To successfully understand the essence of pharmaceutical product management, we must first take a look at what product management, in general, is all about. Various sources state that product management is essentially a function of the organizational life cycle that deals with the various aspects of bringing a product to the market. Product management is composed of two basic sub-processes – product development and product marketing.
In short, product management sums up the entire process of picking successful candidates for new products and bringing them to the market in a sane and productive manner. Now let’s go further and define pharmaceutical product management. As defined by several experts in the field, it is a way to plan for and manage various pharmaceutical products, and to develop strategies which bring the pharmaceutical company closer to its goals.
But there comes a time to ask the most important question – what are the special needs of the pharmaceutical industry? Are there any particular factors to consider regarding pharmaceutical product management?
As with any industry, there are specific things which need to be kept in mind here as well. Some of them are the following:
1. Make sure to appease the two main target groups – patients and prescribing physicians. The tricky part about product management in the pharmaceutical industry is having to meet two different sets of expectations at the same time – those of the people who would actually take the medication, and those who are going to prescribe it to them. It is not uncommon for pharmaceutical companies to dedicate a part of its sales force to convincing doctors why their product is optimal. Presenting the product’s advantages in front of medical professionals can guarantee a steady increase in sales, which is why so many companies spend thousands annually on convincing physicians of the superiority of their product.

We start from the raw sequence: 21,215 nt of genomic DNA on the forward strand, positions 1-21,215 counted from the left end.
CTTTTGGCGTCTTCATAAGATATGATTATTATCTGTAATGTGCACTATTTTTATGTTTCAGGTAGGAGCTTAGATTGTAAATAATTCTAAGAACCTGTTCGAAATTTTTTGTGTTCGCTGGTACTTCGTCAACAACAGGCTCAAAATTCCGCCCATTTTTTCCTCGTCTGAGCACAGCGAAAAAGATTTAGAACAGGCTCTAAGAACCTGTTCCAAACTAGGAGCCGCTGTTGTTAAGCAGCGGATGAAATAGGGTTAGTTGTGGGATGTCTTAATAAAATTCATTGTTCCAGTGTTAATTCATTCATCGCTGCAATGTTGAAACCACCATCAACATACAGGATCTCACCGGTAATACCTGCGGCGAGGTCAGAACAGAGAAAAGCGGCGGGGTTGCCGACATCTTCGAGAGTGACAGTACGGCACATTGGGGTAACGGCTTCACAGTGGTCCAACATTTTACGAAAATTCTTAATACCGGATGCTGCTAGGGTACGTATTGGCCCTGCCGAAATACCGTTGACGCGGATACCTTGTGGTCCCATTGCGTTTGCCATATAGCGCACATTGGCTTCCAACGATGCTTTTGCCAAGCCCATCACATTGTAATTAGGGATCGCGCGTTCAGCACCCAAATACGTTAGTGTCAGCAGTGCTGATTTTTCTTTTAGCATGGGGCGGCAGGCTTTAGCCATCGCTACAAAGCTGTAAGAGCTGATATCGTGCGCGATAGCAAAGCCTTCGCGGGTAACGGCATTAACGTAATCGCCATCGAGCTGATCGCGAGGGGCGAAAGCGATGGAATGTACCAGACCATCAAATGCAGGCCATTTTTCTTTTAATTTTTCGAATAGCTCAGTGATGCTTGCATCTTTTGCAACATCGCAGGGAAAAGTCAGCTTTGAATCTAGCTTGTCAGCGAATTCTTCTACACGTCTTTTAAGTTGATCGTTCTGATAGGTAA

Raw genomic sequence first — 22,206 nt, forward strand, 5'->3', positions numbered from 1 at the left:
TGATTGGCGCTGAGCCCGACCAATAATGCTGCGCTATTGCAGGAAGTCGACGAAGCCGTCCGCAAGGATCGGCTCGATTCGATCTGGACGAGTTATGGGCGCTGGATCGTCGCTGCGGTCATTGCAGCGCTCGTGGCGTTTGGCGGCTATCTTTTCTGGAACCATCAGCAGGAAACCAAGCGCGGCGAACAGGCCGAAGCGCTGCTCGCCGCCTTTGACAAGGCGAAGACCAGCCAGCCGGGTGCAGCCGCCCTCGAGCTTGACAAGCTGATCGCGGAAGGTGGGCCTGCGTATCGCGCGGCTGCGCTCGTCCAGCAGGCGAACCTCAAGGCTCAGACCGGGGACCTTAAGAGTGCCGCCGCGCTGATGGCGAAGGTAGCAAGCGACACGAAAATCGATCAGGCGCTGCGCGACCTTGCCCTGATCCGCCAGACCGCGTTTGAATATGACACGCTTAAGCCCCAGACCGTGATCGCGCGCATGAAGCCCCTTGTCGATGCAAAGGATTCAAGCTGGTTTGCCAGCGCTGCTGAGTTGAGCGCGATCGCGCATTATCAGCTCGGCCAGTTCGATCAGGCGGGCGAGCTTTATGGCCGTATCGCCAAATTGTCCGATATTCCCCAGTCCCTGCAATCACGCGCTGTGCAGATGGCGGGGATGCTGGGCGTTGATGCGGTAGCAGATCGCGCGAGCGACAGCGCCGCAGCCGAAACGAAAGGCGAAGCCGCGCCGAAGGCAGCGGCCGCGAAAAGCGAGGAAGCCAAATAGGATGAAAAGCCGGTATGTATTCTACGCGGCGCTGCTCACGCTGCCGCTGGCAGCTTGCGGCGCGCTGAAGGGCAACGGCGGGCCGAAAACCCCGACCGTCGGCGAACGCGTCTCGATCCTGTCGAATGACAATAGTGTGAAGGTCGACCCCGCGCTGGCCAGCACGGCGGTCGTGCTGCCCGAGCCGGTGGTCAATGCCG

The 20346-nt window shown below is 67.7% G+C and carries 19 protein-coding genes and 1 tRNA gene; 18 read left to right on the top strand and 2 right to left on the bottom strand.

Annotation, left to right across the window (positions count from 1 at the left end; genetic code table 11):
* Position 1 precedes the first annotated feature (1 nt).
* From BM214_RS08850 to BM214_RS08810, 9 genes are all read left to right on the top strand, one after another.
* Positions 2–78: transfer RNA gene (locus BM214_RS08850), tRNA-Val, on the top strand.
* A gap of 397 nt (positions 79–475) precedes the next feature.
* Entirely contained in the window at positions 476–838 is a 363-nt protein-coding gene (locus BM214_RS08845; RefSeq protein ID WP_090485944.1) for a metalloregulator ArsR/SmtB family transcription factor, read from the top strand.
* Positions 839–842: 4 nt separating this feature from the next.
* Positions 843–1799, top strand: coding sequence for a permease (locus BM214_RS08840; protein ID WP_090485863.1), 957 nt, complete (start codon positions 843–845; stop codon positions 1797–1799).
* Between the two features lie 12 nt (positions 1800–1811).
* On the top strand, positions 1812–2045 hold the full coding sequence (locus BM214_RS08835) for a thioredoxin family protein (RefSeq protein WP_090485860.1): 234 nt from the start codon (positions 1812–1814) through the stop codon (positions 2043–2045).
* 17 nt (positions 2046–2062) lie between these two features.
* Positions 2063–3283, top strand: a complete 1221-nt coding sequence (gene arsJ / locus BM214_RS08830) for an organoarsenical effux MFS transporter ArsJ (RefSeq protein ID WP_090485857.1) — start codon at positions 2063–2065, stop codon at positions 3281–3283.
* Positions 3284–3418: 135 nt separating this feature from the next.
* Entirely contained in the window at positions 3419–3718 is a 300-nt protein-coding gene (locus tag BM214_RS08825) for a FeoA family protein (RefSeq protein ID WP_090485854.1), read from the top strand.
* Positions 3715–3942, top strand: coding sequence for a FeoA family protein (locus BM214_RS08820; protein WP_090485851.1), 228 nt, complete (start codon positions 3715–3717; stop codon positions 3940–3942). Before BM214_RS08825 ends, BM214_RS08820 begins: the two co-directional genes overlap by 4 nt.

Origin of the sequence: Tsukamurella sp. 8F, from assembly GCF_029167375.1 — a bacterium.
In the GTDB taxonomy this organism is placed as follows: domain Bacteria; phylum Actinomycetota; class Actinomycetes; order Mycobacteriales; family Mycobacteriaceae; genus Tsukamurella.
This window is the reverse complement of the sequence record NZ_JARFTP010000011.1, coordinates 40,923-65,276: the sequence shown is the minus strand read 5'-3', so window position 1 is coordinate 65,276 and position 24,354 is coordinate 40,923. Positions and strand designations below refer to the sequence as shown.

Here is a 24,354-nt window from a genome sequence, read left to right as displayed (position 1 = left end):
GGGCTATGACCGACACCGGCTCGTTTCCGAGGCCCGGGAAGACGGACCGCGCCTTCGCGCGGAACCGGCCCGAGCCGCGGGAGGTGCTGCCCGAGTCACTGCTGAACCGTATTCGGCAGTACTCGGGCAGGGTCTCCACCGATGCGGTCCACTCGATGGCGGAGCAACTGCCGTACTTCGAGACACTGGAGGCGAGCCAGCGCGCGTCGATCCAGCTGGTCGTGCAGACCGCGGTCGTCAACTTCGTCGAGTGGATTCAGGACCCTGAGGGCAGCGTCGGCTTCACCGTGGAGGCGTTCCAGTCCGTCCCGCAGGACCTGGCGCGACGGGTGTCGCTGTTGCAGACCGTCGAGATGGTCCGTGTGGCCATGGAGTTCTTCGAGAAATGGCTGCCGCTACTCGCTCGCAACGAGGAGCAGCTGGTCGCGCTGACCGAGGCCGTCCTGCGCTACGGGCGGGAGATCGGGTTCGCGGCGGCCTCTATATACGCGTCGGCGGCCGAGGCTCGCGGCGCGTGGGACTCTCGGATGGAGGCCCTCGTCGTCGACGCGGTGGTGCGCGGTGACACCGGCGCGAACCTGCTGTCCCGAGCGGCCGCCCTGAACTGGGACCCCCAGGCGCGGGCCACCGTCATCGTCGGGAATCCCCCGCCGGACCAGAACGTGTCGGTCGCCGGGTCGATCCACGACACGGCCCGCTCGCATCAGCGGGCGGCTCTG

2. Examine problems with competing products. A good product management campaign takes into account the shortcomings of the competitor’s product, and attempts to use them as an example of what to avoid. If the said shortcomings cannot be avoided, the product management campaign must make an assessment on whether the product should be discontinued or not. Focusing on the advantages of the product in order to get the customer’s attention away from its shortcomings is also an important part of the product management process.
3. Branding and product image should be paid even more attention in the pharmaceutical industry. The requirements are more here, due to the fact that packaging can sometimes be limited by the specific needs for storing the product. Along with that, it has to conform with local standards and regulations. Selecting the proper colors, typography and brand vocabulary is a crucial step towards having a successful product on the market.
In the end, it’s important to note that in everyday life, pharmaceutical products are referred to by their trade name or brand name, instead of their scientific name, which makes it all the more important to pick the correct name for a product. Such a choice should be based on detailed analysis in the course of the pharmaceutical product management processes.